Pupils enjoy attending the range of after-school clubs on offer, including the healthy cooking club for younger pupils in the school.
Pupils know that it is wrong to discriminate against people because of, for example, their race or religion. They cannot always say why this might hurt other people's feelings.
The provision for pupils with special educational needs and/or disabilities (SEND) is generally matched well to individual needs. Children in early years who may have additional needs are identified quickly. Leaders are determined that SEND should not be a barrier to achieving highly.
Skilled support staff deliver effective interventions. The provision in classrooms is less effective because support plans do not give staff enough detail about the precise support pupils need.
Over time, the way in which leaders have been challenged by governors has not been strong enough.
The local authority is currently working on making governance of the school more effective. The new headteacher is determined to bring about rapid improvements and he has the full support of both staff and governors. He has already got an accurate view of the strengths and weaknesses of the school.
The arrangements for safeguarding are effective.
Adults in school know the signs that indicate a pupil may be at risk and the importance of reporting those concerns quickly. Where a pupil is at risk, leaders take steps to make sure that pupils get the help they need.
Leaders recognise that pupils with SEND are among the most vulnerable pupils, and additional time is spent with these pupils, teaching them how to keep themselves safe. Leaders are aware of the contextual risks to pupils. They have formed positive links with external agencies such as the police in order to improve pupil safety outside school.
What does the school need to do to improve?
(Information for the school and appropriate authority)
• The teaching of phonics does not enable pupils to learn to read quickly. Teaching is not of an equal standard in all lessons. Some teachers do not address errors and misconceptions within lessons.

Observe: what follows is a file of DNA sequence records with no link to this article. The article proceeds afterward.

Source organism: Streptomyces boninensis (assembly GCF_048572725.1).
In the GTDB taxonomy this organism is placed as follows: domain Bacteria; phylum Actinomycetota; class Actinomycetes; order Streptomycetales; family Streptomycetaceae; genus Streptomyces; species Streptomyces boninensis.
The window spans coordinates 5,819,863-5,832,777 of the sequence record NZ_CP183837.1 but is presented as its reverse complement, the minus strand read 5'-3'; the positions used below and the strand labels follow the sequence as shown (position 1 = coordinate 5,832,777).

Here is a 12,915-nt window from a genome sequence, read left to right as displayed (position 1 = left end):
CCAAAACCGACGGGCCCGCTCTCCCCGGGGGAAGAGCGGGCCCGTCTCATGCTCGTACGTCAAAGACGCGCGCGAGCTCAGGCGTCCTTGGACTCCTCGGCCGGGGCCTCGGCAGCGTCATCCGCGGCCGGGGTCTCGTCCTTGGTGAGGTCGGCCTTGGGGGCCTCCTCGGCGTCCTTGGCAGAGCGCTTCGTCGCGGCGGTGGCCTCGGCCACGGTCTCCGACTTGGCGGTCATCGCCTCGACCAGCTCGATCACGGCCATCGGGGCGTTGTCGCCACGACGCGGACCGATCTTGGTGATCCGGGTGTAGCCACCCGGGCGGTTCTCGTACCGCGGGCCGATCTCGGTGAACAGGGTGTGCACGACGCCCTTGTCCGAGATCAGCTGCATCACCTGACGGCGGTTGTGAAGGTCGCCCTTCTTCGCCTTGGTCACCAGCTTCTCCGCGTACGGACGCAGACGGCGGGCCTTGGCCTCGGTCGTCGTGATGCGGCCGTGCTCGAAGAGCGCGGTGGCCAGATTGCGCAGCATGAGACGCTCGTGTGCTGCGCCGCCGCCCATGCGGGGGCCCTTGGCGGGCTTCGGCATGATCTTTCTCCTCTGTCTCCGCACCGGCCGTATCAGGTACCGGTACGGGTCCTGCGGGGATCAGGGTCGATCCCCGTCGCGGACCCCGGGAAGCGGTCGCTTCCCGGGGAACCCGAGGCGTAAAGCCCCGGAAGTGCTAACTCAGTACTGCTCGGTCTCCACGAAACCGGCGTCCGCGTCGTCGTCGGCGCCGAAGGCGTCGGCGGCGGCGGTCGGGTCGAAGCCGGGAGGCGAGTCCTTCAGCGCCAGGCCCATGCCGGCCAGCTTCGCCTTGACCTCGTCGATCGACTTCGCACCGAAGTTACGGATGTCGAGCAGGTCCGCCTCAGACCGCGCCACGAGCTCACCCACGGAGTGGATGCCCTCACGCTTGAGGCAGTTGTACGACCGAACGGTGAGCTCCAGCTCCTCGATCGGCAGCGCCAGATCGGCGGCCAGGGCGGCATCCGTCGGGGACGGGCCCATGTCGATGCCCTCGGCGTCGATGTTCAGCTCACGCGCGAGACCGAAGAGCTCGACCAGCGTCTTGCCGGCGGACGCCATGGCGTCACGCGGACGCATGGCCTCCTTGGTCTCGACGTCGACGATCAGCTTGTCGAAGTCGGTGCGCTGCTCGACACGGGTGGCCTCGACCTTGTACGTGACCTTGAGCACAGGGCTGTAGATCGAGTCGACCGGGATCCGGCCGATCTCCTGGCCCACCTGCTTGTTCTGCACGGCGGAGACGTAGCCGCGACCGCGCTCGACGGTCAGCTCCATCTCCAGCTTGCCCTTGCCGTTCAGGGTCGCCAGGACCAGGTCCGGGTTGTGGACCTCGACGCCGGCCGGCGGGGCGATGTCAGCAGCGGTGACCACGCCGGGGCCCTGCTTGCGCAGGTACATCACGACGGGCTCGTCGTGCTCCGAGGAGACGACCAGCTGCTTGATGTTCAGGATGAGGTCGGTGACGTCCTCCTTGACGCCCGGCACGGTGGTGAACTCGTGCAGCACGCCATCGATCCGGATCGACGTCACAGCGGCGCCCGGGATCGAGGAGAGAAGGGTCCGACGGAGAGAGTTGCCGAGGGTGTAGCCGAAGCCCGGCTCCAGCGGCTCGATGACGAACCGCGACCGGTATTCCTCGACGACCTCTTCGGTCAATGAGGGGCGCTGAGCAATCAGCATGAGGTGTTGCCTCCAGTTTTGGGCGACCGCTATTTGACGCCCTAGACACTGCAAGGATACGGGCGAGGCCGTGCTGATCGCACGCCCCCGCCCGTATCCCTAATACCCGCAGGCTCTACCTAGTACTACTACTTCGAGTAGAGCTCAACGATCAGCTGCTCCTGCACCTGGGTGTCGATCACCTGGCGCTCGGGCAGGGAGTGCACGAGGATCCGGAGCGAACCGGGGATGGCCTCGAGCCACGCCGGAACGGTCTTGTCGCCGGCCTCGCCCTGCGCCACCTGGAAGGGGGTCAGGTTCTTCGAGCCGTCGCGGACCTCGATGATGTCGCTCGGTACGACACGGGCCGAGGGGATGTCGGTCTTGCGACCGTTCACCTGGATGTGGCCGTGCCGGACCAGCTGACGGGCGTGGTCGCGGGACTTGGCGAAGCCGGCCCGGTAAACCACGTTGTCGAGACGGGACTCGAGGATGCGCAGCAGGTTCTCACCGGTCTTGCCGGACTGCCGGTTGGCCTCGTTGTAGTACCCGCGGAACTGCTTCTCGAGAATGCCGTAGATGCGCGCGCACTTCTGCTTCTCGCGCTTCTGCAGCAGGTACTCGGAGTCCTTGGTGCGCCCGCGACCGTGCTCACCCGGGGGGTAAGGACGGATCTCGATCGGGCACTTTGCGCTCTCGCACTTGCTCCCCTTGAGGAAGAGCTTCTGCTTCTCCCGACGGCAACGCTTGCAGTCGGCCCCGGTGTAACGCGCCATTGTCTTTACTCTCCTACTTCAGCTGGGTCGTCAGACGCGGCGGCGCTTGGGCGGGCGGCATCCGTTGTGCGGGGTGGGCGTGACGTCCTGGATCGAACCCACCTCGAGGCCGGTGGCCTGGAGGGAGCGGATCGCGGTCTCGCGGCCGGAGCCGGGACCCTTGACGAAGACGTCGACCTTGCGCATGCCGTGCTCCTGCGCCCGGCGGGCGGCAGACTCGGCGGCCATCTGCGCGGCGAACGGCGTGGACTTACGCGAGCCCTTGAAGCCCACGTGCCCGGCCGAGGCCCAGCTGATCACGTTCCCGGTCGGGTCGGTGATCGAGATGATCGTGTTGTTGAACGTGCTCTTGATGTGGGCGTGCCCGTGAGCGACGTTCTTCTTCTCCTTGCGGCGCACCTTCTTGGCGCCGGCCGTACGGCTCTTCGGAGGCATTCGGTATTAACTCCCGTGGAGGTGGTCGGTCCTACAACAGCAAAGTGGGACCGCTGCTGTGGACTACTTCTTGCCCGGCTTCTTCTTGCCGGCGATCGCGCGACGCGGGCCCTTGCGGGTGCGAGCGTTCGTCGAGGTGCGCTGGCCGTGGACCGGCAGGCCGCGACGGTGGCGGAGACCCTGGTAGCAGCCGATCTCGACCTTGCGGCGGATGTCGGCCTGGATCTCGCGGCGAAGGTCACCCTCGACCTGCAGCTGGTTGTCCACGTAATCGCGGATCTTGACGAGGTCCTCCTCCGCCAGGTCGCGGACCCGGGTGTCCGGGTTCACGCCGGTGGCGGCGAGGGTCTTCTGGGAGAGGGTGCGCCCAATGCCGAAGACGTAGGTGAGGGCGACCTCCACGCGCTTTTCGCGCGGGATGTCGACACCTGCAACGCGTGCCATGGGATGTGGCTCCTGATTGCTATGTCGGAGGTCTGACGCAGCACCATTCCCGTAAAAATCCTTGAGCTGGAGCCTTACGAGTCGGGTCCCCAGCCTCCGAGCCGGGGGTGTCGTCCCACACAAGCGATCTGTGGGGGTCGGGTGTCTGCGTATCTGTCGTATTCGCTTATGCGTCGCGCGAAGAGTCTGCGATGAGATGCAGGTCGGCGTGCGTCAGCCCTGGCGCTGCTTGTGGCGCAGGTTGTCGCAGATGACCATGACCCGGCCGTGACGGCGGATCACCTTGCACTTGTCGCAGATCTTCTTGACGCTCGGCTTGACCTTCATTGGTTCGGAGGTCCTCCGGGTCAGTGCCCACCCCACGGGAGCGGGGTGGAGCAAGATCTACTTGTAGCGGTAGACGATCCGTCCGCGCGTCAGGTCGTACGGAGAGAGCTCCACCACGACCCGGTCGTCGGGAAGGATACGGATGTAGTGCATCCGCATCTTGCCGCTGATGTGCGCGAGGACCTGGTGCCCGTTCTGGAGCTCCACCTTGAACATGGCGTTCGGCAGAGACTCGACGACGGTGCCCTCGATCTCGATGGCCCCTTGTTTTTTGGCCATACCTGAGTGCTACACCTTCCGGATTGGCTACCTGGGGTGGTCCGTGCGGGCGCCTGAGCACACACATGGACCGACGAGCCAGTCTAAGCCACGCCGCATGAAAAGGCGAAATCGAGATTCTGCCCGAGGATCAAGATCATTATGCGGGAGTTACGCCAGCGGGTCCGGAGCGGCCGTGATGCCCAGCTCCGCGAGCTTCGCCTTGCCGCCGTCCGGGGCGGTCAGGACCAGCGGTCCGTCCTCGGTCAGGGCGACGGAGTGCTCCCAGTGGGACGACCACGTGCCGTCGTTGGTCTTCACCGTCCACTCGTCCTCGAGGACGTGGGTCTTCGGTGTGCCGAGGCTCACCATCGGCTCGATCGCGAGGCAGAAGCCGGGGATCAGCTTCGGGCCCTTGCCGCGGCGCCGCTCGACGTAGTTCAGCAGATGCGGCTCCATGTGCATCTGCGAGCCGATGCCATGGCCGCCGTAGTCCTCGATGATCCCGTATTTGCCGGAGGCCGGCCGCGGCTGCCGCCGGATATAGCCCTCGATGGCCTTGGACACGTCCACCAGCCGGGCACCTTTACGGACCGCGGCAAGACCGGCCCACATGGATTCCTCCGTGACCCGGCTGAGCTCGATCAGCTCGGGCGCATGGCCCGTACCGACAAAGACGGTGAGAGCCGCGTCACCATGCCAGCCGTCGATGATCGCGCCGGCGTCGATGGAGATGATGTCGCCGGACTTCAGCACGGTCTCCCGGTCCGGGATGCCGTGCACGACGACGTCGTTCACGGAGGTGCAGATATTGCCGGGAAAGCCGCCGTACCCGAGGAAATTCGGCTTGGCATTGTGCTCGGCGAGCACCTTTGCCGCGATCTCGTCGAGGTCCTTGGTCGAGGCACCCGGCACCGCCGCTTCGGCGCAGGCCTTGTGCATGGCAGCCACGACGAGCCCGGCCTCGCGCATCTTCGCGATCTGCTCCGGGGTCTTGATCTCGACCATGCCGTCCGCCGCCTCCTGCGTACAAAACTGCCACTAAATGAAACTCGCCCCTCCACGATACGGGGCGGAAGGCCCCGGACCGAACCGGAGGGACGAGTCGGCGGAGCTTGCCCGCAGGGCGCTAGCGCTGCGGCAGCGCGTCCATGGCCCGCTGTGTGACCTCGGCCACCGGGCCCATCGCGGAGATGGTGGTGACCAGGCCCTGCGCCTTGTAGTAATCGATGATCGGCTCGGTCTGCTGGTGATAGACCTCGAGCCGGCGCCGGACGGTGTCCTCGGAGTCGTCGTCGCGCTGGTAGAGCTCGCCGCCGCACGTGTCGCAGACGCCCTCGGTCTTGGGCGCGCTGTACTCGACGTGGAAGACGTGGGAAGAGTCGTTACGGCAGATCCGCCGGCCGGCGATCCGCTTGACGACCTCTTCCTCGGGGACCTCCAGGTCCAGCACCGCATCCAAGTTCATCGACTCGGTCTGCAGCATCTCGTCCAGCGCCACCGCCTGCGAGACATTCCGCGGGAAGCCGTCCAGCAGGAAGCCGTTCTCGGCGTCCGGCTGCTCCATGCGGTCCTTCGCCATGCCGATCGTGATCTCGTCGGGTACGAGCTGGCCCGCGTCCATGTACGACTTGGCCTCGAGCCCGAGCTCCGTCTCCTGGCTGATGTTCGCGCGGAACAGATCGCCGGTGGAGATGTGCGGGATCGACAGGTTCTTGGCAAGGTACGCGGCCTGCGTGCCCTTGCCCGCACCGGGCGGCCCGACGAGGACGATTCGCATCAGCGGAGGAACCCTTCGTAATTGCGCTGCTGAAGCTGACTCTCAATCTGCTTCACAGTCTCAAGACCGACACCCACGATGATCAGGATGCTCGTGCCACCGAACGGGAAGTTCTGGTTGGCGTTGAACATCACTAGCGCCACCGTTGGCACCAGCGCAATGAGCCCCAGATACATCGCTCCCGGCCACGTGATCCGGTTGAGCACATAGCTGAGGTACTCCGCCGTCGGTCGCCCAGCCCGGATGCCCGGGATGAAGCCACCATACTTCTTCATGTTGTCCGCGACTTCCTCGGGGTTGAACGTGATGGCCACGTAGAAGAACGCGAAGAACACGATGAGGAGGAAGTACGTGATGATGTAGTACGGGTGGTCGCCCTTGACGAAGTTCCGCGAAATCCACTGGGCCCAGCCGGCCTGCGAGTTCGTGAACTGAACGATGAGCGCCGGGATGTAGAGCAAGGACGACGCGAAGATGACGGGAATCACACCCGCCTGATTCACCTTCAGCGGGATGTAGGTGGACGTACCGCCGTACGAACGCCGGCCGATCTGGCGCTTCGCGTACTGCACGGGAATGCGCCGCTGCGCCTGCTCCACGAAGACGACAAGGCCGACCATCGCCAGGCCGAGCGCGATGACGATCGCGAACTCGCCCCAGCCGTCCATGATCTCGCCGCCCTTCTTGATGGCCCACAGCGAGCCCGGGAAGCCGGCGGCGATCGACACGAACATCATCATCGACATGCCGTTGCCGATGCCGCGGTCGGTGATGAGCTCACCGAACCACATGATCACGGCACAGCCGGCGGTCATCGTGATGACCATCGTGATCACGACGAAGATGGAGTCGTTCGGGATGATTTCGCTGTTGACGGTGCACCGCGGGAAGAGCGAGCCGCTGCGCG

This means that some pupils are waiting for the next assessment point before gaps in knowledge are identified. Leaders should ensure that all staff are trained to the same standard in the teaching of phonics. Leaders should also make sure that teachers are more consistent when checking how much pupils know in lessons to prevent pupils falling behind the pace of the programme.
• The curriculum in the foundation subjects does not enable pupils to build knowledge over time. While some thought has been given to the sequencing of topics in and across year groups, leaders have not identified precisely what it is that pupils should know by the end of a topic, and nor have they identified the small steps of learning that will enable pupils to acquire this knowledge. Leaders should ensure that curriculum plans set out exactly what knowledge pupils should learn and the steps that will be taken to ensure that they do so.
• Systems to deal with bullying are not effective. When bullying happens, adults do not take steps to prevent it reoccurring. Leaders should ensure that when bullying occurs, the steps taken are effective and stop it from happening again.
• The governing body does not provide sufficient levels of challenge to leaders, particularly in relation to attendance and pupil achievement. This means that over time, pupils' attendance and how well they achieve have not improved fast enough. Governors should ensure that they have processes in place to be able to hold leaders to account for school improvement.